Large amount of concentrated brine discharge from saline water desalination plants is considered to be unpleasant waste. Marine life is strongly affected by the discharge of the concentrated brine. Concentrated brine is not only salt concentrated, but also contains chemicals such as anti-scaling agents from pre- and post-treatment. This results in high salt concentration in the area near brine discharge point. Brine disposal is a problem that challenges all desalination technologies. Brine discharged from membrane based desalination such as reversed osmosis is more concentrated than the brine discharged from thermal distillation plants. However, brine discharged from thermal distillation plants exits at a relatively high temperature compared with membrane based distillation. This influences the marine life such that only some plants or marine animal can withstand the high temperature near the outlet of thermal distillation plants. Marine life is also influenced by the intake of the seawater for the desalination plant. When a large amount of seawater is drawn from the sea, marine organisms and algae are sucked into the intake which cause a disturbance to the eco-system.

Many methods are currently used for brine disposal from desalination plants. Brine can be discharged to sea or river, discharged to solar ponds, or injected to deep saline aquifers. The discharge of brine to the sea or ocean is the least expensive method compared to other method. When brine is discharged to the sea, it tends to sink at the bottom of the sea because it has higher density than the seawater. A typical standard used in brine discharge is to diluted the brine with seawater to reduce its salinity before being discharged to sea. Furthermore, operating at lower recovery rates reduces the salinity of the brine. Brine is discharged at high depth of seawater which typically have a strong current. This reduces the detrimental effects of brine on the marine life. Brine discharges to a solar pond or the injection to a deep saline aquifer is more expensive method than sea discharge. These solar ponds and saline aquifers are typically located away from the desalination plant which require a long pipeline for transportation. This method has drawbacks because it may increase the salt in the soil and also increases the salinity of the ground water if linear is not used under the solar pond. The utilization of solar pond for brine disposal require a very large surface area, and it carries the risk of contaminating ground water.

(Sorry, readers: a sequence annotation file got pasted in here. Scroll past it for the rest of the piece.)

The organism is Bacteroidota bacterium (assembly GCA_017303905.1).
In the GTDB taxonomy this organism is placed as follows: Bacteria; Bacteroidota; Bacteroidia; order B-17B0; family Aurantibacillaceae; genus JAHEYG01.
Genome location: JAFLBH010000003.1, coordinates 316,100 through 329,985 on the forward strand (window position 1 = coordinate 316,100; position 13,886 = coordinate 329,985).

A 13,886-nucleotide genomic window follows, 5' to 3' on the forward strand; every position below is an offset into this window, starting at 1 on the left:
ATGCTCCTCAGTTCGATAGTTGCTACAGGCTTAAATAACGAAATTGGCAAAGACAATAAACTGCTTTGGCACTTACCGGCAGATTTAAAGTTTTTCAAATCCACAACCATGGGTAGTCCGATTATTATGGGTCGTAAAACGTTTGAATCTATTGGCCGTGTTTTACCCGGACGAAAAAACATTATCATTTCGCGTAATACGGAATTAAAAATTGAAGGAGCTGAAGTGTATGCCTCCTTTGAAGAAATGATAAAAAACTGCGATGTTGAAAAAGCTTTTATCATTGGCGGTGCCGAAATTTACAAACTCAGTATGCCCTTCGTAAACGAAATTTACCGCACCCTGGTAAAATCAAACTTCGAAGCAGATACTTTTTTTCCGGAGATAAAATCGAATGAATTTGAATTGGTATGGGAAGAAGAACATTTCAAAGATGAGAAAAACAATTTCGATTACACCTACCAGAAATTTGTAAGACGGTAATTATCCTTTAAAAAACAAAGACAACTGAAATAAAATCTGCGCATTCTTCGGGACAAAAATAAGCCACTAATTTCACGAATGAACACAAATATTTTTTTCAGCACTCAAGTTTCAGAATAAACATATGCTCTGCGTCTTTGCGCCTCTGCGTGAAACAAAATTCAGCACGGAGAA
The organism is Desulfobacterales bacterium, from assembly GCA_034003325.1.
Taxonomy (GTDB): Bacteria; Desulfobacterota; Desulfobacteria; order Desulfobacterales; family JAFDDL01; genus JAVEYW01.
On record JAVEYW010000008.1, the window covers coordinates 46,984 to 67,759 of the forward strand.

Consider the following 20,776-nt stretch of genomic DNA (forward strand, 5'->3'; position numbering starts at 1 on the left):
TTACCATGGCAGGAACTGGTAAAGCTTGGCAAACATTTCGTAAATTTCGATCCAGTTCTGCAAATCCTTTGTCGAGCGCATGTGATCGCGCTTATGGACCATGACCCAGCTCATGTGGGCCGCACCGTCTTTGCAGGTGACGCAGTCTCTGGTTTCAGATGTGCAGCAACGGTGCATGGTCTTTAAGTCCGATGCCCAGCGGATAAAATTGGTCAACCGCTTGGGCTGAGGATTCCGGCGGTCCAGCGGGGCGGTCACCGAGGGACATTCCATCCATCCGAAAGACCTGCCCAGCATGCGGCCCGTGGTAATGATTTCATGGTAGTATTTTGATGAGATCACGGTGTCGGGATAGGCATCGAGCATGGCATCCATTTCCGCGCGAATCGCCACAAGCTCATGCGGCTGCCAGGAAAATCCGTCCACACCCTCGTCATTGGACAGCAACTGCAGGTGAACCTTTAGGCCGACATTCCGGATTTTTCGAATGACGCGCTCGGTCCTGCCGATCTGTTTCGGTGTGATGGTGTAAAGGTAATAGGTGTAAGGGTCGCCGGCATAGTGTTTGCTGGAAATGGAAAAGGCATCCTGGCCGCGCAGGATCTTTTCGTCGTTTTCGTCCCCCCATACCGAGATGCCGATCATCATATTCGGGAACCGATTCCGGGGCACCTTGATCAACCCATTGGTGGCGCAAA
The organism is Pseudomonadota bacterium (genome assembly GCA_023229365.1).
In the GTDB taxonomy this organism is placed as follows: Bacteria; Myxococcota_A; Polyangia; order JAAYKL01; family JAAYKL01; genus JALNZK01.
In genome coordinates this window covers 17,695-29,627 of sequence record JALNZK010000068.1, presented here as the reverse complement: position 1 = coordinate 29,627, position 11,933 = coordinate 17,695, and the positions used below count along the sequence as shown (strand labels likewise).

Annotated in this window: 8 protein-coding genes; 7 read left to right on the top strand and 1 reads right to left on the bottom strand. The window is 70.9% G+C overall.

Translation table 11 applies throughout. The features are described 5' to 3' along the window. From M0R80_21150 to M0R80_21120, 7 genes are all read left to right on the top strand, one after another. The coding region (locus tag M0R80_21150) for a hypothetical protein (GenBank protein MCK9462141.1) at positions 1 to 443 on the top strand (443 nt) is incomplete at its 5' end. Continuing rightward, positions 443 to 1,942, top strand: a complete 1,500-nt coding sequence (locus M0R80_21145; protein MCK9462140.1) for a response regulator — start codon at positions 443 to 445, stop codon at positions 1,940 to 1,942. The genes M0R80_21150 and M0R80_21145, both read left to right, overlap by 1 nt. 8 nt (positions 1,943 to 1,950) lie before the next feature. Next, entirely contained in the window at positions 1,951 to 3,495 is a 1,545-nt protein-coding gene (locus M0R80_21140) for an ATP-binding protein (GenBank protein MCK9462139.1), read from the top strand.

4. Conclusions

Potable water is considered to be a scarce commodity especially in arid and remote regions. While conventional desalination technologies offer an excellent solution to meet water demand, they are considered to be energy intensive processes. Conventional desalination technologies are well suited for large scale applications but they are not-efficient and not suited for small scale water demand. Conventional desalination processes are expensive to operate and require continues maintenance which prevent their utilization in remote areas.

With the ever increasing energy cost and unavailability in the future, there is a need for cost effective desalination system that is well suited for small scale application. Solar desalination is expected to be a promising method to alleviate water shortage. The interests in solar desalination technologies have increased significantly in the last few decades. In order to maximize the utilization of solar desalination, the desalination efficacy needed to improved further and its cost must be reduced. Solar energy powered by desalination process can have a positive impact on reducing gas emissions and can considered to be a reliable source for potable water. Solar desalination processes can provide fresh water for remote areas in a sustainable way. Currently, more research is needed for improving solar based desalination and the treatment of waste water using these units.

Acknowledgments

The authors acknowledge the funding for this work from the National Water Center-UAE University through the research grant (G00002607).

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Fadi Alnaimat, James Klausner and Bobby Mathew (September 19th 2018). Solar Desalination, Desalination and Water Treatment, Murat Eyvaz and Ebubekir Yüksel, IntechOpen, DOI: 10.5772/intechopen.76981. Available from: